Iran is facing growing warnings that its deteriorating water crisis could eventually undermine its food security.
Renowned American environmental analyst Lester Brown has warned that Iran needs to revise its food security policies by taking into consideration the future impacts of environmental changes.
“This is not something that only the minister of agriculture should handle,” Brown has told Iran’s Persian-language newspaper Ta’adol.
“It is necessary for all institutions inside Iran’s government to come up with a package of agricultural, irrigation and farming policies to maximize the country’s food security”.
Brown said the ancient dynamics of what is known as the Fertile Crescent are changing as the result of global warming as well as Turkey’s management policies over Tigris and Euphrates – the key rivers that form a major river system in Western Asia.
The Fertile Crescent comprises the land in and around the Tigris and Euphrates rivers and the countries that fall into it include Iraq, Kuwait, Syria, Lebanon, Jordan, Palestine, Cyprus, and Egypt, besides the southeastern fringe of Turkey and the western fringes of Iran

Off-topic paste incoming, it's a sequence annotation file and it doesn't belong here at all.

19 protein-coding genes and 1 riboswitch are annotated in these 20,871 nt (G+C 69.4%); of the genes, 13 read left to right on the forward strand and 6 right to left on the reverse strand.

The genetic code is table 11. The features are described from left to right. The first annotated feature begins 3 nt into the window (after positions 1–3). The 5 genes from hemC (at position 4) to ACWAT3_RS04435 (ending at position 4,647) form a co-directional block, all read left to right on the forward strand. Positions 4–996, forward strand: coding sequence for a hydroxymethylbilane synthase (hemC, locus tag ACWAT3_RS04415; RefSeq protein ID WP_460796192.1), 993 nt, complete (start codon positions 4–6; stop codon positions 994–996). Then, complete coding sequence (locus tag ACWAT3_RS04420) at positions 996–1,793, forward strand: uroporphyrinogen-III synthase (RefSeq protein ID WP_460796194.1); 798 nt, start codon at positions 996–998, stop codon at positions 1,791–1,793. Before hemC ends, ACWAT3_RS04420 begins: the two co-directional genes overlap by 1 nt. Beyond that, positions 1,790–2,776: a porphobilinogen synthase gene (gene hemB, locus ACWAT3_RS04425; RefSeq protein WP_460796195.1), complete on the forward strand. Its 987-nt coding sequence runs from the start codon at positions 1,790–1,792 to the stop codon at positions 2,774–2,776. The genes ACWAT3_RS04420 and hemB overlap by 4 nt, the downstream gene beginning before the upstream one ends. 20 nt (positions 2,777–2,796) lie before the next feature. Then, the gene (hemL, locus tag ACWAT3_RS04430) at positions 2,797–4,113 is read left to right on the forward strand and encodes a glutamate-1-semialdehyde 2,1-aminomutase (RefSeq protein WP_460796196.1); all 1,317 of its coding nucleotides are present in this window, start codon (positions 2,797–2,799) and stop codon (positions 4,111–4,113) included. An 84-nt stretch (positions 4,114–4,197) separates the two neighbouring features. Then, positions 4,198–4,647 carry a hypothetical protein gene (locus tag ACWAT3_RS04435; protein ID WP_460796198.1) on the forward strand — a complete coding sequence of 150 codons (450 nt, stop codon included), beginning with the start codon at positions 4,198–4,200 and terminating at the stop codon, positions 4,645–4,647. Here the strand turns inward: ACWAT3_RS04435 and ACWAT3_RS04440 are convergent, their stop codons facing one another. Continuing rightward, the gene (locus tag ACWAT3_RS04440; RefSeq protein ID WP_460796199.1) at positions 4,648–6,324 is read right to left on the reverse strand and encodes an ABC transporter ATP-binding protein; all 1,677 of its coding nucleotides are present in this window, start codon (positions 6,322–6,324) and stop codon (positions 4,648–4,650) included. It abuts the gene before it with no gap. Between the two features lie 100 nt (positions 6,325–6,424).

Brown further said waning water supplies and rising population comprise two serious problems that the countries of the Middle East are currently facing with regards to the prospects of their food security.
“As for Iran, a main challenge is that nobody is taking the looming water shortage crisis seriously. That is the reason why there is no specific planning to deal with it properly,” Ta’adol has further quoted him as saying.
“In fact, none of the Middle Eastern countries have done any proper food security planning that would be based on a rising population and waning water supplies”.
Iran said in early March that it had formed special headquarters to deal with what is feared to be an impending water crisis in the country.
Experts believe that Iran faces several key challenges in the water sector that include rising water demand, dwindling groundwater levels, deteriorating water quality, and increasing ecosystem losses.
Officials blame Iran’s water crisis on the changing climate and frequent droughts. However, they have also warned that careless consumption is already deteriorating the situation.
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